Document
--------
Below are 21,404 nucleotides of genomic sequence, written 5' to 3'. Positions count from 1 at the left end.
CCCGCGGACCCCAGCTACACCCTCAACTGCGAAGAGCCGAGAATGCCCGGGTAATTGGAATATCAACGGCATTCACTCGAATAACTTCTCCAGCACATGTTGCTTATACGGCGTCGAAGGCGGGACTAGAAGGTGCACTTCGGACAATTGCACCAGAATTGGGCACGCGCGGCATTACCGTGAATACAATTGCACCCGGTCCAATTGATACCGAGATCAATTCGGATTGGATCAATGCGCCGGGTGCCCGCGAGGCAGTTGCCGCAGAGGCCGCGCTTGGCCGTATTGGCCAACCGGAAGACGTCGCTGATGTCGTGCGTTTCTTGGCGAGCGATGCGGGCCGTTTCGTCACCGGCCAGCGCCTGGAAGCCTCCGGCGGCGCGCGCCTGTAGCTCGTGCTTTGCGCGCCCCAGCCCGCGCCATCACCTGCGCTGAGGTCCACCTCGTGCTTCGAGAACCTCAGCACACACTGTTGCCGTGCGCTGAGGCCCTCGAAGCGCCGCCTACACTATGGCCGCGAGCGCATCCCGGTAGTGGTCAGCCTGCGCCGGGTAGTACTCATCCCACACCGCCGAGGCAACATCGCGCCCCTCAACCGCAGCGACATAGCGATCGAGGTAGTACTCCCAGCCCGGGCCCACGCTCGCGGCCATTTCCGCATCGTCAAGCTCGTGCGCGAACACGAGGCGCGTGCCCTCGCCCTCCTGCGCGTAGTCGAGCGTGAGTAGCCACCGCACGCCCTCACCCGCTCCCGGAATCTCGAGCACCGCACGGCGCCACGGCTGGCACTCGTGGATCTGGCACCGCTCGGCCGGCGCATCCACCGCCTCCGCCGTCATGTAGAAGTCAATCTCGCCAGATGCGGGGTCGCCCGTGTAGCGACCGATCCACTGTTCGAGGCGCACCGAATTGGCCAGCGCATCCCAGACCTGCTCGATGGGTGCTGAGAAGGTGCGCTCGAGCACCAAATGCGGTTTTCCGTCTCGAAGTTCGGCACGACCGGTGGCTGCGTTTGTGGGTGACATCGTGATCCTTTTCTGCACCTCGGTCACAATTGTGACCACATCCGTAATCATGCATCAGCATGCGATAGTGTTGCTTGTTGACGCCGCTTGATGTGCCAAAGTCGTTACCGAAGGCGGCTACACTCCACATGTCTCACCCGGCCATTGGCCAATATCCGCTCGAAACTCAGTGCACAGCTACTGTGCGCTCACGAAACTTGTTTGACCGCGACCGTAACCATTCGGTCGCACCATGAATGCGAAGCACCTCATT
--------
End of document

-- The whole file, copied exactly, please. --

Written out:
Below are 21,404 nucleotides of genomic sequence, written 5' to 3'. Positions count from 1 at the left end.
CCCGCGGACCCCAGCTACACCCTCAACTGCGAAGAGCCGAGAATGCCCGGGTAATTGGAATATCAACGGCATTCACTCGAATAACTTCTCCAGCACATGTTGCTTATACGGCGTCGAAGGCGGGACTAGAAGGTGCACTTCGGACAATTGCACCAGAATTGGGCACGCGCGGCATTACCGTGAATACAATTGCACCCGGTCCAATTGATACCGAGATCAATTCGGATTGGATCAATGCGCCGGGTGCCCGCGAGGCAGTTGCCGCAGAGGCCGCGCTTGGCCGTATTGGCCAACCGGAAGACGTCGCTGATGTCGTGCGTTTCTTGGCGAGCGATGCGGGCCGTTTCGTCACCGGCCAGCGCCTGGAAGCCTCCGGCGGCGCGCGCCTGTAGCTCGTGCTTTGCGCGCCCCAGCCCGCGCCATCACCTGCGCTGAGGTCCACCTCGTGCTTCGAGAACCTCAGCACACACTGTTGCCGTGCGCTGAGGCCCTCGAAGCGCCGCCTACACTATGGCCGCGAGCGCATCCCGGTAGTGGTCAGCCTGCGCCGGGTAGTACTCATCCCACACCGCCGAGGCAACATCGCGCCCCTCAACCGCAGCGACATAGCGATCGAGGTAGTACTCCCAGCCCGGGCCCACGCTCGCGGCCATTTCCGCATCGTCAAGCTCGTGCGCGAACACGAGGCGCGTGCCCTCGCCCTCCTGCGCGTAGTCGAGCGTGAGTAGCCACCGCACGCCCTCACCCGCTCCCGGAATCTCGAGCACCGCACGGCGCCACGGCTGGCACTCGTGGATCTGGCACCGCTCGGCCGGCGCATCCACCGCCTCCGCCGTCATGTAGAAGTCAATCTCGCCAGATGCGGGGTCGCCCGTGTAGCGACCGATCCACTGTTCGAGGCGCACCGAATTGGCCAGCGCATCCCAGACCTGCTCGATGGGTGCTGAGAAGGTGCGCTCGAGCACCAAATGCGGTTTTCCGTCTCGAAGTTCGGCACGACCGGTGGCTGCGTTTGTGGGTGACATCGTGATCCTTTTCTGCACCTCGGTCACAATTGTGACCACATCCGTAATCATGCATCAGCATGCGATAGTGTTGCTTGTTGACGCCGCTTGATGTGCCAAAGTCGTTACCGAAGGCGGCTACACTCCACATGTCTCACCCGGCCATTGGCCAATATCCGCTCGAAACTCAGTGCACAGCTACTGTGCGCTCACGAAACTTGTTTGACCGCGACCGTAACCATTCGGTCGCACCATGAATGCGAAGCACCTCATT